Australia markets closed

    -27.70 (-0.35%)
  • ASX 200

    -25.40 (-0.33%)

    -0.0020 (-0.30%)
  • OIL

    -0.13 (-0.17%)
  • GOLD

    +30.40 (+1.31%)
  • Bitcoin AUD

    +424.58 (+0.43%)
  • CMC Crypto 200

    -13.87 (-0.98%)

    +0.0005 (+0.09%)

    +0.0012 (+0.12%)
  • NZX 50

    -7.75 (-0.07%)

    +82.88 (+0.42%)
  • FTSE

    -16.81 (-0.21%)
  • Dow Jones

    -57.94 (-0.15%)
  • DAX

    -263.66 (-1.44%)
  • Hang Seng

    -170.85 (-0.94%)
  • NIKKEI 225

    +94.09 (+0.24%)

$1,024 down the drain: Why we pay for gym memberships we don’t use

Man with punching bag and money
Thousands of us are guilty of paying for gym memberships we don't use. (Source: Getty)

Cam Wallen is one of many Aussies paying for gym or fitness memberships they aren’t using regularly enough.

The 30-year-old joined a jiu jitsu gym earlier in the year, and went regularly for a couple of weeks.

But life got in the way - he got sick for a while, and had a string of social events like weddings and birthdays.

Before he knew it, he’d paid $600 worth of membership fees over three months without going to a single class.


He said it was easy to let “little excuses build up” to stop him going, despite the best intentions of returning to a class every week.

Jess Murray has also been paying for a gym membership all year but hasn’t been once.

“They actually sent me a 'sign up now' deal … that's how little I go,” she told Yahoo Finance.

She wasn't exactly sure why she kept paying the membership fees, but suspected she “liked the idea that it's there for me if I want to go”.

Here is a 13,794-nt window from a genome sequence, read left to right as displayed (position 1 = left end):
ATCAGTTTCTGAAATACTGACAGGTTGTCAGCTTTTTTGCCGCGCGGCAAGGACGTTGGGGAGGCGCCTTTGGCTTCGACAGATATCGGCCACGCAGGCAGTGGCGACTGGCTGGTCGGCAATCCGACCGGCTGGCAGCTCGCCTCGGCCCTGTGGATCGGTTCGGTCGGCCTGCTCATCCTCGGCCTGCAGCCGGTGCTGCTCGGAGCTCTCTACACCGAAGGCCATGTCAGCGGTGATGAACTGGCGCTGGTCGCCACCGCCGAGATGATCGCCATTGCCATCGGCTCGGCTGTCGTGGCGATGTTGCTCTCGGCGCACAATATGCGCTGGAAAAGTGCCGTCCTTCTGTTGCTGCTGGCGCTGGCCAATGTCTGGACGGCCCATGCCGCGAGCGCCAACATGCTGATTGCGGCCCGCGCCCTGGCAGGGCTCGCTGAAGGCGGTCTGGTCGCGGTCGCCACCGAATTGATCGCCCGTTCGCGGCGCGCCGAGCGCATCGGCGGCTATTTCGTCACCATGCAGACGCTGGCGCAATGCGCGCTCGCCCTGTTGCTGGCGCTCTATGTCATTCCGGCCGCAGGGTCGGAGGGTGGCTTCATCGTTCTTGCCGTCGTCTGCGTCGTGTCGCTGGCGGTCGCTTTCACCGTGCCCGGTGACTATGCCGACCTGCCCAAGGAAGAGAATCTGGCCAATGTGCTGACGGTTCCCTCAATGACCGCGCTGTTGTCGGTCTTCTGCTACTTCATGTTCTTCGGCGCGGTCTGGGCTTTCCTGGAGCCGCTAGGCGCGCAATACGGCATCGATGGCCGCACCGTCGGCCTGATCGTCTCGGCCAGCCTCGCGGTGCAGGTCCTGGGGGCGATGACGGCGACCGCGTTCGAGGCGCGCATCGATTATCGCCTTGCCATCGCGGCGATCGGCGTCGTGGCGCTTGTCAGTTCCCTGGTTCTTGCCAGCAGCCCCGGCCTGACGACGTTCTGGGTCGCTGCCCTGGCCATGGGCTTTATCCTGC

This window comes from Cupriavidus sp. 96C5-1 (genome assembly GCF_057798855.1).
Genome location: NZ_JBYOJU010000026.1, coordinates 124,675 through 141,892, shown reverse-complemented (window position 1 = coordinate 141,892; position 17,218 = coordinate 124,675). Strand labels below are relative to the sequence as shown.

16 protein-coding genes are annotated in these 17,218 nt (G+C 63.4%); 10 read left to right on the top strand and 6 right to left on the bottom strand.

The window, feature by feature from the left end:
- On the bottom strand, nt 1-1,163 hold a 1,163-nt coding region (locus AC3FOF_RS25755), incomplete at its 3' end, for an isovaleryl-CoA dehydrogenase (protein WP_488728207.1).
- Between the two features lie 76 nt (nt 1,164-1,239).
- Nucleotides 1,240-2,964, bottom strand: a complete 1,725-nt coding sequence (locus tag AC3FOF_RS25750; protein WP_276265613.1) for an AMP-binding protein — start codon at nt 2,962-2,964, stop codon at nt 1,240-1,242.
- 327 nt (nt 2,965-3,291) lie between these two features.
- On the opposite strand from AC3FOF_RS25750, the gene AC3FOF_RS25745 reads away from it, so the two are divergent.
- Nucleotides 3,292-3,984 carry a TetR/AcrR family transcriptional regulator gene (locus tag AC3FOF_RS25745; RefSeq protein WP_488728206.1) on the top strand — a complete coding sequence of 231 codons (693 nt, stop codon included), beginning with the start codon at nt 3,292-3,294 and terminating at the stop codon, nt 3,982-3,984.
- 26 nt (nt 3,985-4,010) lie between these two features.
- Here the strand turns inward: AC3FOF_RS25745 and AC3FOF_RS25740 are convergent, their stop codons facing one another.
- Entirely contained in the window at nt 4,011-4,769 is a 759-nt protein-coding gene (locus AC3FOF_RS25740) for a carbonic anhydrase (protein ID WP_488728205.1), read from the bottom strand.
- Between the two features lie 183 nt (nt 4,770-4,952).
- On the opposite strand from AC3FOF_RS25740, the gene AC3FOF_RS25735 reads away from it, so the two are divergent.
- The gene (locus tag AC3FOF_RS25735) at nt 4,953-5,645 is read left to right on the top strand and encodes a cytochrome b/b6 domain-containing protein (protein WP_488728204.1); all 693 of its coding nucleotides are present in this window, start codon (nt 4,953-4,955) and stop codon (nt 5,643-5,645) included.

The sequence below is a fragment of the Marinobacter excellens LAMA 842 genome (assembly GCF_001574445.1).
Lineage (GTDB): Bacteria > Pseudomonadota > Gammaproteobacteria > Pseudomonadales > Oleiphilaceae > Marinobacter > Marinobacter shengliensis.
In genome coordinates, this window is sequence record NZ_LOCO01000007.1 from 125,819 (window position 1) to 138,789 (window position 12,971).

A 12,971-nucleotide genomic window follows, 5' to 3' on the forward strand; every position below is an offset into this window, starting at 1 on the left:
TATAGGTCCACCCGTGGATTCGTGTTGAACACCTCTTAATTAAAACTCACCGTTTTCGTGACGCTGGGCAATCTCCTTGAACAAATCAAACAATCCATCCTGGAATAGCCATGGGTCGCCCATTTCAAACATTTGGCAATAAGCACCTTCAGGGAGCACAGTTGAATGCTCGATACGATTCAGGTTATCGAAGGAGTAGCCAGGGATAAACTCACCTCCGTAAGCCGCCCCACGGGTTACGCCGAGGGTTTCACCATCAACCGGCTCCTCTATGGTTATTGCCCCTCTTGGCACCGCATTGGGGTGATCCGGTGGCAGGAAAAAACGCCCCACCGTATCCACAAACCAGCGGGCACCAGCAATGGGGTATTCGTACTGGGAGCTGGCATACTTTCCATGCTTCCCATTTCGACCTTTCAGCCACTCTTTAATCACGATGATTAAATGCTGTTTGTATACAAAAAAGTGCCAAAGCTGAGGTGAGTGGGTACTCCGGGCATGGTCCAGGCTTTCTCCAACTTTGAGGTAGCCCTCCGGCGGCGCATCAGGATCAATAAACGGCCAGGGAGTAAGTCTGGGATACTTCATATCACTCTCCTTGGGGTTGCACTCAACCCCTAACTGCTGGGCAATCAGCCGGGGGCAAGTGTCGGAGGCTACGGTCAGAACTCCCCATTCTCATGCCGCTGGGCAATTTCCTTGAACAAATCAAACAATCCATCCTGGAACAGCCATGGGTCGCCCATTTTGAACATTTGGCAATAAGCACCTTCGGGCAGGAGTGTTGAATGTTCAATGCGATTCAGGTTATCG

Murray also said she felt “less unhealthy if she was tied to the gym”.

It’s not unusual to pay for gym memberships and not go.

A Finder survey found millions of Aussies were overspending on their gym memberships, with 32 per cent spending more than $20 per session.

Around 8 per cent forked out for a gym membership and went once or not at all, pouring $1,024 down the drain (based on the average annual gym membership).

Around 5 per cent of Australians went once every six months - amounting to $512 per session - and 7 per cent every three months, amounting to $256 per session.

Sarah Megginson, senior editor of money at Finder, said some people paid a weekly gym membership in the hope the guilt would be enough to get them into their gym gear.

While gym memberships could be a great investment, she said people should consider whether that money could be better spent if they weren’t going.

“An aspirational membership might feel good to have, but it’s hurting your pocket and not helping your fitness,” Megginson said.

“If you’re not attending regularly, you’re just pouring money down the drain and you’d be better off putting the money in a high-interest savings account or investing it.”

She offered a couple of other tips to save money on fitness:

  • Check the location: You’ll want the gym to be close to your home or workplace

  • Think about what you want to get out of the gym: If you prefer classes, make sure your gym offers them

  • Use free trials: Shop around for free trials and introductory offers in your area

  • Make sure you can afford the weekly payments: And be warned, gyms often have high cancellation fees.

  • Pause your account: Don’t forget to to put your payments on hold while you are on holiday

Follow Yahoo Finance on Facebook, LinkedIn, Instagram and Twitter, and subscribe to the free Fully Briefed daily newsletter.